rideonpurpose said...

Tim- You don't think everyone who rides in every bike race is in it for more than just the race? I don't think there is enough money in cycling where even the real pros aren't doing it at least partially for love of riding a bike.

Guitar Ted said...

@rideonpurpose (Drew) So, what you are saying is you are not any different than anyone else? (You are like every other cyclist?)

If so, I feel sorry for you. (And to be truthful, I think you are very different from a lot of people, which I think is great. I don't think that is a "put down". )

Again, your opinion is yours, and its cool, but the experiences I've seen out there are not anything like what you are portraying them to be here in your comments. As a matter of fact, until your comments about "roadies" came up on this thread, I personally have not ever heard that sort of commentary on "roadies" on any gravel grinder I've been on. if anything, the folks I've ridden with, and have watched ride as an event director, are more accepting of all sorts of people, (because- you know- we are actually all different and a lot a like, which is the paradox of the human existence), than many other groups I've found myself in over the years.

But- maybe your experiences are different than mine. I know one thing- the folks I've experienced doing gravel grinders are not anything like your descriptions in your last comment here. (But that- of course- is just my opinion on the matter, eh?)

Thanks for taking the time to comment.

Vito said...

I don't race a lot, but I ride a lot. I have a road bike, but a great disdain for tempting fate with automobiles. I love single track, but absolutely love riding the gravel forest roads of northern Minnesota more than anything else. I like riding with friends, but keep my northern adventures to myself. I've been referred to as a soul rider. I think gravel people in general are soul riders.

GranvilleGravel said...

I have been interested in this very question for quite some time. Not just what makes a "gravel grinder" but also what makes up self-described roadies, dirt baggers, etc. While I am just as apt as the next person to wax philosophical about the essence of each category, I have been thinking of a more scientific way to understand the differences -- are the differences based in our riding habits? The type of bicycles we own? The places where we live? Our attitudes about cycling? Some combination of all the above? Seems like it is easy to have intuition about these answers, but to actually measure them might be an interesting exercise. I do data mining and statistical pattern detection algorithms for a living ... seems like a good application of the same techniques could shed some light here too. Any thoughts?

Guitar Ted said...

@GranvilleGravel: I suppose certain metrics could be tracked according to region, roads available, types of bicycles, and what not. However; there is that "intangible' that I don't know you could really put a finger on as well.

But, that said, a study of who/why/what/how of gravel grinder riders might prove interesting from a marketing perspective. As for the riders- I don't think it matters much.

For sure though- we'll probably see some sort of crude attempt at quantifying these things by some company, (if it already has not happened), since the marketing dollars and research and development into tires, wheels, and complete bicycles aimed specifically at gravel grinding has already started.

BluesDawg said...

I do a lot or riding in rural central Georgia and often, when I would map out a promising route, some of the roads would turn out to be dirt roads, or gravel if you prefer. I didn't really enjoy riding them on my skinny tired carbon road bike, but I was curious where they went. So I built myself a dirt road bike (Black Mountain Cycles Monster Cross) and started riding them. Now I can ride all the back roads without worrying about whether or not they are paved.

Jeff said...

For those with questions about 300 Miles of Gravel, you can either check
http://300milesofgravel.blogspot.com/
or contact me via the email link at www.jefffringsphotography.com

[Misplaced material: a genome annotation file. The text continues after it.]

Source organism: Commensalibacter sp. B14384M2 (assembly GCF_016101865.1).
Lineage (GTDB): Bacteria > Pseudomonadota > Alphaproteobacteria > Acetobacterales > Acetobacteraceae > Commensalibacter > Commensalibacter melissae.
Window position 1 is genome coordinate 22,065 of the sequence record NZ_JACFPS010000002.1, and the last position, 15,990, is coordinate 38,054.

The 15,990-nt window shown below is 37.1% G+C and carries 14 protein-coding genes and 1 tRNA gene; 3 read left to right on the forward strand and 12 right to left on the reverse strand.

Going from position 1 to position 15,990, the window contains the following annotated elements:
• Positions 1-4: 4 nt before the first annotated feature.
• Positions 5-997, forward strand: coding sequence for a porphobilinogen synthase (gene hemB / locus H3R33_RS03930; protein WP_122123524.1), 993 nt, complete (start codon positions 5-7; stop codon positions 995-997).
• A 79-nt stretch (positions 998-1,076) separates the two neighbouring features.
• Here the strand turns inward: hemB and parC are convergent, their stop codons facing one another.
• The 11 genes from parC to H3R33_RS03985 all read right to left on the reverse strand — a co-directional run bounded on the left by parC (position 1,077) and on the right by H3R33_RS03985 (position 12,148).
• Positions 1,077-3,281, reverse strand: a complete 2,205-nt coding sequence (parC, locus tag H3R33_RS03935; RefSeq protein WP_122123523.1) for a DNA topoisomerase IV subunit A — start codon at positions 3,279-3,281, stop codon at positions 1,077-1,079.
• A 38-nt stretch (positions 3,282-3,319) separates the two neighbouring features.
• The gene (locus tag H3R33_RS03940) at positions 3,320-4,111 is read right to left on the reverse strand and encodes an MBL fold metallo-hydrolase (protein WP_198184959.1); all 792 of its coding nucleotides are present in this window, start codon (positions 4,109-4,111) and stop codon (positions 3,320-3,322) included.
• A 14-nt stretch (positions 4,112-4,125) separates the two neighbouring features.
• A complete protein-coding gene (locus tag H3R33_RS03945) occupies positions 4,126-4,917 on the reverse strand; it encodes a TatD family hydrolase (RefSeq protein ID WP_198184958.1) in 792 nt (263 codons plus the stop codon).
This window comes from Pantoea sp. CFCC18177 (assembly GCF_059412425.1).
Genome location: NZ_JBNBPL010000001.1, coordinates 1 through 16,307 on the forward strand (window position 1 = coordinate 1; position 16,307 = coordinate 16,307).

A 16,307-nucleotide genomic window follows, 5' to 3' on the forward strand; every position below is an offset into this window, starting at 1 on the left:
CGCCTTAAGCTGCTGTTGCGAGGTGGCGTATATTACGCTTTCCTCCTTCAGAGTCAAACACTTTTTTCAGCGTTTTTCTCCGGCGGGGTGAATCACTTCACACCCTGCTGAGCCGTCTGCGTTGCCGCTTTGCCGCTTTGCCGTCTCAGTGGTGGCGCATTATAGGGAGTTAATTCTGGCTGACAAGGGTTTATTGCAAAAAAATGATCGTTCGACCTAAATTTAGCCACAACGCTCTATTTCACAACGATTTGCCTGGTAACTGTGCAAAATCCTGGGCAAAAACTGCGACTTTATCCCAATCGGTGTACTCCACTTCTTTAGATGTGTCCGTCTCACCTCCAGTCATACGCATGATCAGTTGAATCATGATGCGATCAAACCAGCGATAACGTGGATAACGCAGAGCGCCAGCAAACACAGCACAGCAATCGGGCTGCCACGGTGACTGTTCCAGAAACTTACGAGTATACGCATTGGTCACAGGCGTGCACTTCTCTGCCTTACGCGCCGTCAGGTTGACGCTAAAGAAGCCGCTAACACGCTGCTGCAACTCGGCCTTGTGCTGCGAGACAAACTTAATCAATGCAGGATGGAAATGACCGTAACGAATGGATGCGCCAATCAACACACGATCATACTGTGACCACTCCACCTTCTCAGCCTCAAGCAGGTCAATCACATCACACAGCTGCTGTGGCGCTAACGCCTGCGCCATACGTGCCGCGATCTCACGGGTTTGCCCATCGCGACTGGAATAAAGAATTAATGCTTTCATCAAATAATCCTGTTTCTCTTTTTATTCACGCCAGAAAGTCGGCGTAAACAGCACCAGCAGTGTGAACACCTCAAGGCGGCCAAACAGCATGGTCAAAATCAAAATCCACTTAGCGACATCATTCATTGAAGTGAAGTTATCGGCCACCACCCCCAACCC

It should be available on Amazon soon.

rideonpurpose said...

I'm not all that fast, but as I've gotten faster this has become more noticeable.

I didn't notice it when I was riding the Almanzo on my 26" mountain bike 4 years ago and killing myself to finish in 8 hours.

I did notice it at many events over the last year.

This stuff doesn't bother me on a day to day basis or anything, but sometimes I think it's worth mentioning it too. Getting it out there in the conversation, you know?

There is a difference between people riding, having fun, doing their best, enjoying the day at whatever pace and effort level suits them and assuming everyone else is doing the same VS. those that ride slow griping about 'roadie' or 'racer' types ruining things on the internet or after the race. As I've said before, "never underestimate the fun that others are having no matter what pace they are riding at". I think one unintended consequence of this is that there have become a whole class of riders who don't really know any 'roadies' but are pretty much against them. I hope this attitude doesn't stop anyone from participating in events.




Guitar Ted said...

@rideonpurpose (Drew): Well, that's a sad state of affairs, if it is true. Again- I don't see it around here. (The "attitude" you are referring to.)

I also do not see this "online griping" that's mentioned here either.

As for your fears of a "whole class of racers" that are "anti-roadie", well one only needs go back to the earliest days of modern mountain biking to find the roots of that attitude. I can remember this being a topic when I got into the sport in the late 80's. Point being, this attitude concerning roadies wasn't born from gravel grinders, if it is there, as you claim.

Historically, the "roadie" comments often were in reference to an attitude, a way that certain riders carried themselves and interacted with others, which was seen as a negative by those who were affected by having had contact with said "roadie" attitude.

Is it a real thing? Certainly there is an unfair element to these beliefs, if they are there in gravel events. But maybe there is a grain of truth to them as well.

I do not now. I am not seeing this sort of thing, so I can not comment further.

Tex69 said...

The open road. Trees, goats, cows, creeks, wind, crunch, space. Paved roads invariably have more cars, more pressure, Yes, more pace. Gravelling lends to a sense of freedom that I personally don't find training on the road bike.

Mind you, I'm not a "racer" and don't race for results. I just love to ride and, even more, I love to ride in the effing boondocks, where there is a lot of gravel.

rideonpurpose said...

I agree... and I kind of feel like it's similar to the mistaken way that a lot of people of my generation have used the word "gay"...

Let's stop.

I'm in no way going to start naming names/places that I've seen it this year.

In a way I also think it's less pronounced down there in Iowa. I love the way the Iowa scene is much more one big family.